Unfortunately, this also applies to my own knitting. For years, I was apparently unaffected by the shifts and turmoils in my own life, so I assumed that I was exempt from the rule - when the reality was, in fact, that I wasn't really experiencing any of those on anything deeper than a surface level because everything was deadened by depression. When I finally started to really…

Spark

A few years ago, I was introduced to the concept of replacing the traditional list of resolutions with a single word. It appealed to me - I am not a big list person, but I love language and words and meanings and etymology and metaphor and... ahem. Ennyhoo. I liked the idea.
I've never chosen the word. It's always presented itself to me - and last year was no different. Pacific was very insistent, even though I tried to argue with it. Pacific? What does that even mean? What am I supposed to do with that?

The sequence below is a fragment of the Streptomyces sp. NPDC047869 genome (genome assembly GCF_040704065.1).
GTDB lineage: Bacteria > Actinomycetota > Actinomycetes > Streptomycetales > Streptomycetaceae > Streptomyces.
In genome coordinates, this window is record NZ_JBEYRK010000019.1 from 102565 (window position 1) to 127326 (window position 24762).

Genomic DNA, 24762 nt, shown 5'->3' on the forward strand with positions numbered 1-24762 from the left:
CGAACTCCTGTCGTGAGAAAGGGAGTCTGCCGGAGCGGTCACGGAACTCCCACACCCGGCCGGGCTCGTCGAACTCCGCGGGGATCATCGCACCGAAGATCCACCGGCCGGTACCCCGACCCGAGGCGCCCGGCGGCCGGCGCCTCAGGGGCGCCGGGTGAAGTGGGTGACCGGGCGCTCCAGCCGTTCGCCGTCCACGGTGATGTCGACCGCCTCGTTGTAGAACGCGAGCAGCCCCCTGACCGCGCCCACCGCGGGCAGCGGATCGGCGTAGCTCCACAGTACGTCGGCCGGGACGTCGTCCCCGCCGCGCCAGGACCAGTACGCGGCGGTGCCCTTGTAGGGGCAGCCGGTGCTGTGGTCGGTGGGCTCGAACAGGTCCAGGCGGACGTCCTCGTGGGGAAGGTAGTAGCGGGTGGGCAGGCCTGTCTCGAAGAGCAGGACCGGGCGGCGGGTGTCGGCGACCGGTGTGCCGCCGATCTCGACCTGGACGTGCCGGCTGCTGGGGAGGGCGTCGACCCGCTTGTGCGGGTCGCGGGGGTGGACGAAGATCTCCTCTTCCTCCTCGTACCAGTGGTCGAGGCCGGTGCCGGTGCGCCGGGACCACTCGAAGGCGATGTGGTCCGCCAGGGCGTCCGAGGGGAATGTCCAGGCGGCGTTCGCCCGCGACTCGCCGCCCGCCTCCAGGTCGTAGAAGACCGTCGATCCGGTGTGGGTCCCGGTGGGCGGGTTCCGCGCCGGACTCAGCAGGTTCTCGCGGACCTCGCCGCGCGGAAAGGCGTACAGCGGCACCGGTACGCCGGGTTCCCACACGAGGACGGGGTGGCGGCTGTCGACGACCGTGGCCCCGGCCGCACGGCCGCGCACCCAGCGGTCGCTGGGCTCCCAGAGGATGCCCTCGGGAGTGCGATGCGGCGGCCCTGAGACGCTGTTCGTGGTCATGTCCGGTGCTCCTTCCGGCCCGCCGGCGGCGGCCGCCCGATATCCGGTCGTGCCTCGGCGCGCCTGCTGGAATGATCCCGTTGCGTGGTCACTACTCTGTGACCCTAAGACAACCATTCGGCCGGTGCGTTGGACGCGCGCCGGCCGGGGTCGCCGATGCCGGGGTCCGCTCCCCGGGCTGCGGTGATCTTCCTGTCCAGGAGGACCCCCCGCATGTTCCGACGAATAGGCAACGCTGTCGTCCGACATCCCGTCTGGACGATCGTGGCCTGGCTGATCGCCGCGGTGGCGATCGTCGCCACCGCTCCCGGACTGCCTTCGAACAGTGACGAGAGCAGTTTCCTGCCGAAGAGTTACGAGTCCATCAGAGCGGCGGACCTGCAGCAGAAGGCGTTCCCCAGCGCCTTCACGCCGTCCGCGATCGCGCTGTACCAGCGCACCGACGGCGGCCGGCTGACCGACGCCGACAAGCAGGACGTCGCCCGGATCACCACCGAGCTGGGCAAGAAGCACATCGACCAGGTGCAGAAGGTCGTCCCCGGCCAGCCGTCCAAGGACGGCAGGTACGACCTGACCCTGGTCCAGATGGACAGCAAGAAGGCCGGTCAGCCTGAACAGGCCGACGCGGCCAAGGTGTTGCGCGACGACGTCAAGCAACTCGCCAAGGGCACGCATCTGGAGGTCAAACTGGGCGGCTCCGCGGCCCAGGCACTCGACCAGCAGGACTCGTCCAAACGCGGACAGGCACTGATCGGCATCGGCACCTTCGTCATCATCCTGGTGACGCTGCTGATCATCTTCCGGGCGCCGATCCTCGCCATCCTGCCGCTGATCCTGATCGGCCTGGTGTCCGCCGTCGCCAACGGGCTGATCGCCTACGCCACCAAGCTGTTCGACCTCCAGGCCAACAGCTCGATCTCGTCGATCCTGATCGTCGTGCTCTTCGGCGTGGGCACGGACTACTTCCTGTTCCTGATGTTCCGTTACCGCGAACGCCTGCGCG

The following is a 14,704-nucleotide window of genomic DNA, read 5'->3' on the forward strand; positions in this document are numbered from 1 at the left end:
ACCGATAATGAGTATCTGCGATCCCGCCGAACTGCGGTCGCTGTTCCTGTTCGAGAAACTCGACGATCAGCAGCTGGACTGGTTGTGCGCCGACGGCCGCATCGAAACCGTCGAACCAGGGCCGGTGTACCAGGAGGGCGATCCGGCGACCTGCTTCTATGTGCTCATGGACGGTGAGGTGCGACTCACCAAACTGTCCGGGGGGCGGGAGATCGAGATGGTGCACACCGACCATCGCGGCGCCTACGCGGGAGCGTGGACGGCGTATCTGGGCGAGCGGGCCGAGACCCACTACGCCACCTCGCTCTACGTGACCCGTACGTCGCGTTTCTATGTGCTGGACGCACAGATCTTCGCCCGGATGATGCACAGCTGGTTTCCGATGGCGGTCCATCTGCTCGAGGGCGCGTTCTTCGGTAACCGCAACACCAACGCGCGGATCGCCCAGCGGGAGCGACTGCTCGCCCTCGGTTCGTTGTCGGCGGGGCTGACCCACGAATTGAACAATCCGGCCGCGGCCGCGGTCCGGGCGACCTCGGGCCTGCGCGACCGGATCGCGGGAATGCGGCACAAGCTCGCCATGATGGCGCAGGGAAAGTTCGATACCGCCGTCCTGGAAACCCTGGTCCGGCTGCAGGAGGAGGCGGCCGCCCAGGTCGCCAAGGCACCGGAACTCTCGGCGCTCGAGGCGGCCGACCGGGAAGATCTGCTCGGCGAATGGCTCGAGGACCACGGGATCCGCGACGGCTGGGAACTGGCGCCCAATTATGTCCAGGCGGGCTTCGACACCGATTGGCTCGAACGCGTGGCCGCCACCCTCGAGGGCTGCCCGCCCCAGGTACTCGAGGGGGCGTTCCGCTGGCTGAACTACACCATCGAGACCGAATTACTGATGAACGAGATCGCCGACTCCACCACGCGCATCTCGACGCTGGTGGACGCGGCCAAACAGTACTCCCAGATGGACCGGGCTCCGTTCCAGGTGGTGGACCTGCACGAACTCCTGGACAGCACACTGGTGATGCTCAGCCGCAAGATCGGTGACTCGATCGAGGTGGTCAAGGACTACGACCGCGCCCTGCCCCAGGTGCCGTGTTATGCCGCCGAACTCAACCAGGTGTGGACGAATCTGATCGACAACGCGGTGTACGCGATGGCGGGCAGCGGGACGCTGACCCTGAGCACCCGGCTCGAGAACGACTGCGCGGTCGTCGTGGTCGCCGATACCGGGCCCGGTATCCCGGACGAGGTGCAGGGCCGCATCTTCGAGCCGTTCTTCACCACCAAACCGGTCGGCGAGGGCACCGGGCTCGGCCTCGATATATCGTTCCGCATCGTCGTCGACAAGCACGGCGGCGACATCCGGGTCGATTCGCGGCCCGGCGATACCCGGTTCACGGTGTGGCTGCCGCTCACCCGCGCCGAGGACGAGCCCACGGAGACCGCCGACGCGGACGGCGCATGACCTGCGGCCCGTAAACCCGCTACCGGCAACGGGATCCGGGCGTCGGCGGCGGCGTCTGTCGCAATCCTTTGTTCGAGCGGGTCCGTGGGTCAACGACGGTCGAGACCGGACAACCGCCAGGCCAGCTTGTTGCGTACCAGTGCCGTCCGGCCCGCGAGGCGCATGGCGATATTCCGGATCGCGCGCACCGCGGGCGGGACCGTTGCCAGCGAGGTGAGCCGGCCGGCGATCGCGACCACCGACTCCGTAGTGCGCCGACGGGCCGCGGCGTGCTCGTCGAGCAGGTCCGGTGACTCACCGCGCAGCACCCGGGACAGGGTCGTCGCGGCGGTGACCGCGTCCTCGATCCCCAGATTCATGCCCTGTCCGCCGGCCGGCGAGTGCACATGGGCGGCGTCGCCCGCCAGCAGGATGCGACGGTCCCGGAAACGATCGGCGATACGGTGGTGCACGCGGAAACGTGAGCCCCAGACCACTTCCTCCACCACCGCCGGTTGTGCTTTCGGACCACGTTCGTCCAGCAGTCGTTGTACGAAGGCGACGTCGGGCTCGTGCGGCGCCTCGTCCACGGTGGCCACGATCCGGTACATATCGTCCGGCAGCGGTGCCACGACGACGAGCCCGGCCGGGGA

But I accepted it, and I'm glad I did. I learned about depth and calm, about storm and nurture, about faith and adventure - and about the unstoppable ocean of God's grace, that overwhelms to fill and cleanse and bring blessings unasked.
So I'm bidding pacific a very fond farewell, and welcoming spark and whatever lessons it would like to bring. I invited it in with a copper wire punctuated with tiny lights and wrapped around my mood board, and I've got an empt…